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Sunday, March 14, 2021


(Ross Tapson, Aaron Saunders, Grant Halliday & Neil Ford. Pic by Val Bottomley)

The choice and quantity of material was also excellent and - to the artists, sound and lighting folk - thank you for great entertainment. Try not to miss this show. (Review by Adrienne Lansdell)

Whether or not your favourite genre of music is ‘rock and roll’, these veteran performers, who go by the name of ‘In-The-Flesh’, will not disappoint you. Grant Halliday (drums), Neil Ford (bass guitar), Ross Tapson (lead guitar and vocals) and Aaron Saunders (lead guitar and vocals) collectively entertained the audience with their unbridled passion for music and their professionalism in executing it. The lead vocals were excellent. Tapson and Saunders have voices that are well suited to rock and roll music and entertainment in general. The lead guitarists were also excellent. They worked well together with no hint of competition between them. Ford gave a solid performance as bass player and supporting vocals. Without a drummer, Tapson informed us, there is no ‘foundation’ to the music or the band. Halliday performed his ‘foundation’ duties with great skill and sensitivity.

Halliday’s enjoyment of drumming was evident in Jealous Again by The Black Crowes. This enjoyment was in obvious in every song of the evening. There was a time of ‘bonding’ between Halliday and bass player Ford during Rocky Mountain Way (Joe Walsh) where the two artists were obviously enjoying each other’s talents.

This connection also occurred during Lenny, written by Stevie Ray Vaughan (1982) which was the only instrumental number in the show. With the feel of a ballad, the musicians on stage could well have been playing for themselves only, so intense was their enjoyment of their instruments of which they are masters.

“Southern Rock” is a sub-genre of rock music with roots in blues, jazz, soul, R & B, and is, generally, focused on the electric guitar and vocals. Jacksonville, Florida, might be best known as the “Birthplace of Southern Rock”.

Some 40 years ago, it was considered to be the epicentre of the rock music scene. It provided a pool of talent as, for example, the band, Lynyrd Skynryd (1964), which was still performing as recently as 2017. Although not all the songs performed by Southern Rock Classics in this concert were from the “American South”, Tapson explained that they were all inspired by “Southern Rock”.

The band bravely “hit the road running” with an impressive rendition of Grand Funk Railroad’s An American Band, which is classic “hard rock”. A high bar was set for the rest of the evening which did not disappoint. The three vocalists harmonised beautifully in this performance.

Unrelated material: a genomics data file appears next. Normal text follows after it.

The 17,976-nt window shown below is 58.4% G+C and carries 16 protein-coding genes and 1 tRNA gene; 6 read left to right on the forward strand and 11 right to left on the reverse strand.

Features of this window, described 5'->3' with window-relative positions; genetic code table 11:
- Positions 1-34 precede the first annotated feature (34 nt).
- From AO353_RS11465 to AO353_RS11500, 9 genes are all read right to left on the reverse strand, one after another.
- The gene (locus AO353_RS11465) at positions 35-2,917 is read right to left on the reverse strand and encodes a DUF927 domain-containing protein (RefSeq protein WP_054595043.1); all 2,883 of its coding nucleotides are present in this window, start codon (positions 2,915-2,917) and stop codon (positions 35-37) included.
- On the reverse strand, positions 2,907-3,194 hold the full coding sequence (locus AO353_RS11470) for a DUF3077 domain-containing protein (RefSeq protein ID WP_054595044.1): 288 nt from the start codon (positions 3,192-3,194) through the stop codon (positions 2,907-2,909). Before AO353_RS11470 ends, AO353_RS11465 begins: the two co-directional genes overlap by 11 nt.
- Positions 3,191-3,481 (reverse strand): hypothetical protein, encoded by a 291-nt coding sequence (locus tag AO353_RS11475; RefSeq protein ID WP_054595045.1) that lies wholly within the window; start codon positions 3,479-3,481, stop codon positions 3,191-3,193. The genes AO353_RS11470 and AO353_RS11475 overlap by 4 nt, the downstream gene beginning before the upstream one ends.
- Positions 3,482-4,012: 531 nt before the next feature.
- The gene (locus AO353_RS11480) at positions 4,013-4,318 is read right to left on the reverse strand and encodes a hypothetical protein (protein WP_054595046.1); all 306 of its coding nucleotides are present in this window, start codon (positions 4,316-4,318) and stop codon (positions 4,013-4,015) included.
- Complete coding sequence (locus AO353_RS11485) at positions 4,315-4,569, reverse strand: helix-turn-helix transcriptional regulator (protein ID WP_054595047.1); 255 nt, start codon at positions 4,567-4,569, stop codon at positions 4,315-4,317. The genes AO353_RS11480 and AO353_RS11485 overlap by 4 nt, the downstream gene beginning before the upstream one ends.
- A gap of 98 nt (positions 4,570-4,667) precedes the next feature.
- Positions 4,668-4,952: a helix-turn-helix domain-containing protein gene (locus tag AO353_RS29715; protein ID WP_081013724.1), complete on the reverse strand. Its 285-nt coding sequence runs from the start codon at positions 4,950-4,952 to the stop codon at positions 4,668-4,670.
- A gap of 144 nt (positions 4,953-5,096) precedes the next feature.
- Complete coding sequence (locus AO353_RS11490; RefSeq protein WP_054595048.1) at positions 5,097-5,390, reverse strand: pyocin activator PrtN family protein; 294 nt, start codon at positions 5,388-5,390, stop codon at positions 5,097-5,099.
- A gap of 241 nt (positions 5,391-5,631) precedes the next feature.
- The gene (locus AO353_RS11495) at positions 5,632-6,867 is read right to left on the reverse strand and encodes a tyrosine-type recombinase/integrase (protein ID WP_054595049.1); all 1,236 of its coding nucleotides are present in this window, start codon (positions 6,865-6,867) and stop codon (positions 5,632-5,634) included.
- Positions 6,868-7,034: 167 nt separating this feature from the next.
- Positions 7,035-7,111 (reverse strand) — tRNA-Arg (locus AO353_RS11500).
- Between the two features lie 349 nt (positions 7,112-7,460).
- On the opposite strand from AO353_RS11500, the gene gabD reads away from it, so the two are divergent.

Creedence Clearwater Revival’s war anthem Fortunate Son followed. It was performed against a backdrop of cleverly-softened pink lighting. More CCR followed after the interval. Tapson has a voice that is well-suited to rock music and particularly to CCR songs. The audience was enthralled by what Tapson called “beautiful’ songs”. The band performed the well-known CCR songs that evoked many memories and enthusiastic audience participation.

Lynyrd Skynryd’s Tuesday Gone (1973) allowed the audience to enjoy an occasional slower tempo which perfectly suited the romantic theme of leaving a girl named Tuesday behind. Also, an opportunity to again enjoy watching Saunders, Tapson and Ford lose themselves in themselves and their instruments.

Towards the end of the show Gimme Back my Bullets, (Lynyrd Skynryd), which is a fast-paced song, gave us all a deep insight into the seriously-committed rock artists on stage whose performances were only enhanced by the excellent skills of the sound and lighting engineers. This dedication was also evident in the performance of the ZZ Top song Tush (1975) which belongs to the genre of “Blues Rock”.

If there is anything to elevate the enjoyment of the show, it would be to ask the band to be more measured in its verbal communication with the audience. The frenetic pace of many of the songs could be more nicely balanced with calm repose between songs during which snippets about the songs and anecdotes could be shared with the audience.

Pop Singer was the final song of the show after the audience demanded more, and there was no less energy than when the band first began. Their enthusiasm was still palpable, their versatility very obvious, and the entertainment of a very high standard. The choice and quantity of material was also excellent and - to the artists, sound and lighting folk - thank you for great entertainment. Try not to miss this show.

There will be one more performance in Durban today (Sunday, March 14) at 14h00. (Venue opens 90 minutes before show for snacks/drinks). Tickets R160. Bring food picnic baskets or buy from Kevin. A full bar is available (no alcohol may be brought on to the premises).

Limited secure parking available. Booking is essential on email: or through Computicket

All Covid-19 protocols will be strictly observed. Rhumbelow Theatre is situated at 42 Cunningham Road off Bartle Road, Durban. - Adrienne Lansdell


There will be a performance of “Southern Classics” on March 20, 2021, at 19h00 at the Northlands Bowling Club in Durban North. The same booking details apply.